The brain trust at Google may have gotten a hint that their “smart glasses” project, referred to as Google Glass, would face some serious hurdles after a Saturday Night Live skit in March of 2013 framed the device as awkward and full of bugs with a wider slice of the public than Google been able to reach since the introduction of Glass in April of 2012. Despite the fact that the SNL skit exaggerated, for comedic purposes, many of the ways in which voice and motion commands worked with the product, many of the gags were close enough to the real thing that the Google developers who were working on the project probably found little humor in what was actually a pretty hilarious depiction of the product.
Beyond the issues that were ridiculed by SNL, The Daily Show, and an infinite number tech publications across the web, the true purpose of Glass was never really understood by consumers, which led to uncertainty and suspicions that the wearable technology’s primary utility was to secretly record and film people. Bars and casinos in Las Vegas banned the devices shortly after their introduction and the perceived creepiness of a device that may or may not have been filming and recording brought the wrath of people in bars, parks, and a wide variety of public venues against wearers of the technology.
There were other obstacles as well, including the price of the device as well as its unfashionable look. Google has had recent successes competing on price with its Chromebook and Chromecast products but elected to keep the price of Google Glass at $1,500, despite offering the same types of apps and services that consumers already had on their smart phones. The next issue was the look of the product, which featured stylish frames from Luxottica, but sported a projector that made the glasses look like some kind of futuristic medical device. These issues, combined with privacy concerns, basically ensured that the product would be dead on arrival at the consumer level.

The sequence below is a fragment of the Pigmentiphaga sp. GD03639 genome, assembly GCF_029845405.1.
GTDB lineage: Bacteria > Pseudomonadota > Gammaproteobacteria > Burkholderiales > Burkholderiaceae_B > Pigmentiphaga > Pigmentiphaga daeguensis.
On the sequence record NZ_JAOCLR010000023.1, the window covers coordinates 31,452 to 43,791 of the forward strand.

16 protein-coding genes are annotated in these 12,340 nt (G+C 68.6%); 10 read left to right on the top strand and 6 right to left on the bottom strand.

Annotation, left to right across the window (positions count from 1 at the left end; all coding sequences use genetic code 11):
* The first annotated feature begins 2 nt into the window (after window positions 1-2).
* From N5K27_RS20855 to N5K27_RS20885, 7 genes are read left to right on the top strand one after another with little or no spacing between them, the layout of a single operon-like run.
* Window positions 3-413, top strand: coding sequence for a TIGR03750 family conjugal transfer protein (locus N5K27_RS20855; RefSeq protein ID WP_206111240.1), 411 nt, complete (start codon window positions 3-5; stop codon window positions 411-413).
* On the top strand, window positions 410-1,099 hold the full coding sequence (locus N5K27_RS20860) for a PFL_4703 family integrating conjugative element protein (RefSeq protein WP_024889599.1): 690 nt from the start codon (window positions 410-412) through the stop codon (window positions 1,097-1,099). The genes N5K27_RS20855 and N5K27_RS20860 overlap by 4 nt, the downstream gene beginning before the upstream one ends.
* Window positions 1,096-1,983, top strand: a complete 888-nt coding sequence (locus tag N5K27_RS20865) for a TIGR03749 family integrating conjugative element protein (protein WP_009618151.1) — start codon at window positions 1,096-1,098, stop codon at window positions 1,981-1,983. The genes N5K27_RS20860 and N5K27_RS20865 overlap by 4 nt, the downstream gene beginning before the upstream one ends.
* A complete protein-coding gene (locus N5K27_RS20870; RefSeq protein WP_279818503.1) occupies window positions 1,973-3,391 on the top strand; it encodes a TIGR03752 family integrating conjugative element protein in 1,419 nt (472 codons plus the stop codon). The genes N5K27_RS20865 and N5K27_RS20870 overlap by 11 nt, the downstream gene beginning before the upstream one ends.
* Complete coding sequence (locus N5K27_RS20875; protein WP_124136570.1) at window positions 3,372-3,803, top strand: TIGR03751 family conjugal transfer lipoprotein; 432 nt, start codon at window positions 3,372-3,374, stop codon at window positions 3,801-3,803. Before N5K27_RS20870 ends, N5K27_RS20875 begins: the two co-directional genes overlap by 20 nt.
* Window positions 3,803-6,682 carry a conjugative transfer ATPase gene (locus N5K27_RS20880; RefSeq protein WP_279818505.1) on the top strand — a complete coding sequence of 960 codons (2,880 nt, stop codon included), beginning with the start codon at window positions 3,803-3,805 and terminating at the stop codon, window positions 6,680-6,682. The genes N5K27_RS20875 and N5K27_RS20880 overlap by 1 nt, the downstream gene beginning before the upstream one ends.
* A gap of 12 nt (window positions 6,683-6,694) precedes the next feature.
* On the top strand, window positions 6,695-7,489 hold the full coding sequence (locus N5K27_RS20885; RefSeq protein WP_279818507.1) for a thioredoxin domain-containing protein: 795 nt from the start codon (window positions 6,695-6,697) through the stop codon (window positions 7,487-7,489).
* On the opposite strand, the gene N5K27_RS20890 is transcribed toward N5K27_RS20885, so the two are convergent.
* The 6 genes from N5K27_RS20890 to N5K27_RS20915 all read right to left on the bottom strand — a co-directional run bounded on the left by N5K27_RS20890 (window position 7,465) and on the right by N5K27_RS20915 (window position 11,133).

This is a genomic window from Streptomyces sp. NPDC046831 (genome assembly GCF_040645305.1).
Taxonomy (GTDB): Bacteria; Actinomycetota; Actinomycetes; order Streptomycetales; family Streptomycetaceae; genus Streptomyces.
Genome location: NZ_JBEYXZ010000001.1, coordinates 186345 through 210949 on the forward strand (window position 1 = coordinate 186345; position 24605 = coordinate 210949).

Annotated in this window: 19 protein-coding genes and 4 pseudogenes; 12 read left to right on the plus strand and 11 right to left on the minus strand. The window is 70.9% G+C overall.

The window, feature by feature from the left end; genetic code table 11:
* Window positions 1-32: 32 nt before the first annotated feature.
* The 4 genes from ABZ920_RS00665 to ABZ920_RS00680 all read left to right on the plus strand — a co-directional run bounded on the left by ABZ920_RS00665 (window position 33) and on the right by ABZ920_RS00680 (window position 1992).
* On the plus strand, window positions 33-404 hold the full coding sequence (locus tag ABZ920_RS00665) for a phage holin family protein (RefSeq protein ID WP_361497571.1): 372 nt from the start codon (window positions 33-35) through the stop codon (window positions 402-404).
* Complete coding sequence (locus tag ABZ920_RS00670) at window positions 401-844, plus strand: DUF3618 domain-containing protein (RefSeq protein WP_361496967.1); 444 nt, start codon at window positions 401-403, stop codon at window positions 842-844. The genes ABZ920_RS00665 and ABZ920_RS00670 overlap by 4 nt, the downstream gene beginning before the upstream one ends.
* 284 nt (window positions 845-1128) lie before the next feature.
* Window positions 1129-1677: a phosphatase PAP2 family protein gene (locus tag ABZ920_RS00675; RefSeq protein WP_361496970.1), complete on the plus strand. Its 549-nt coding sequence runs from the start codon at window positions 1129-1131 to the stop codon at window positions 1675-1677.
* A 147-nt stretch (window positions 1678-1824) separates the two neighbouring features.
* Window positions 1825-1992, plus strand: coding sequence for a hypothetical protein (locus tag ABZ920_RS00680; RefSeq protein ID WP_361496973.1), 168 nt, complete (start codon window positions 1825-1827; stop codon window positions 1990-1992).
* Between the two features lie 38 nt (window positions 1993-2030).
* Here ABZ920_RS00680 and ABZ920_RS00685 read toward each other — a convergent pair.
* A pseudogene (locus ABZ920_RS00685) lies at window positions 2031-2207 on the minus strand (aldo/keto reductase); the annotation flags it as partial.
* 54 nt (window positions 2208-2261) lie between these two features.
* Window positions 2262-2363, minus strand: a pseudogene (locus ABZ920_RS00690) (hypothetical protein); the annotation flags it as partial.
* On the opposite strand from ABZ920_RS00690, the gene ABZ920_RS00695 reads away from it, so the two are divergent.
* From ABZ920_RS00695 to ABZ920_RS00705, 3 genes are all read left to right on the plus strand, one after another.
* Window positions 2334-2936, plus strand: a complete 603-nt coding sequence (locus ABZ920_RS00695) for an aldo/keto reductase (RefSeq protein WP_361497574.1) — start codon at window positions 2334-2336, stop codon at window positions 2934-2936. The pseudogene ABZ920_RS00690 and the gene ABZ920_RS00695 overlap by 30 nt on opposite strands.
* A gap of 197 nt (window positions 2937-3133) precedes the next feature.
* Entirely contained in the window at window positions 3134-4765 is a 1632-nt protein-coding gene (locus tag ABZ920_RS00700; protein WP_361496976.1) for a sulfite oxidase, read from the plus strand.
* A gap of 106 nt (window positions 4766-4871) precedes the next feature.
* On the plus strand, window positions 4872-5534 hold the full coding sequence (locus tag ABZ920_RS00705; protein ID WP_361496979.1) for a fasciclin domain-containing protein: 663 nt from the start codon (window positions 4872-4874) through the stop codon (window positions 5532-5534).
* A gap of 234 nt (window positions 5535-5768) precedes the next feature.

Facing an uphill battle in terms of form, functionality, and privacy concerns, Google has taken a step back in terms of its ambitions with Glass and has stopped selling the current generation of the devices. The company insists that research and development will continue, but the project has been moved out of Google X, its top secret lab for innovative products. Glass will now be overseen by Tony Fadell, who founded home automation developer “Nest Labs”, which was purchased by Google in January, 2014.
Despite all of its issues, Google Glass did have successful applications in specific situations, including with first responders, EMTs, and paramedics who could transmit images of injuries ahead to emergency rooms to facilitate fast and efficient treatment upon arrival. It could be in smaller niches such as these that Google Glass gains early traction, with mainstream consumer adoption likely being much further down the line.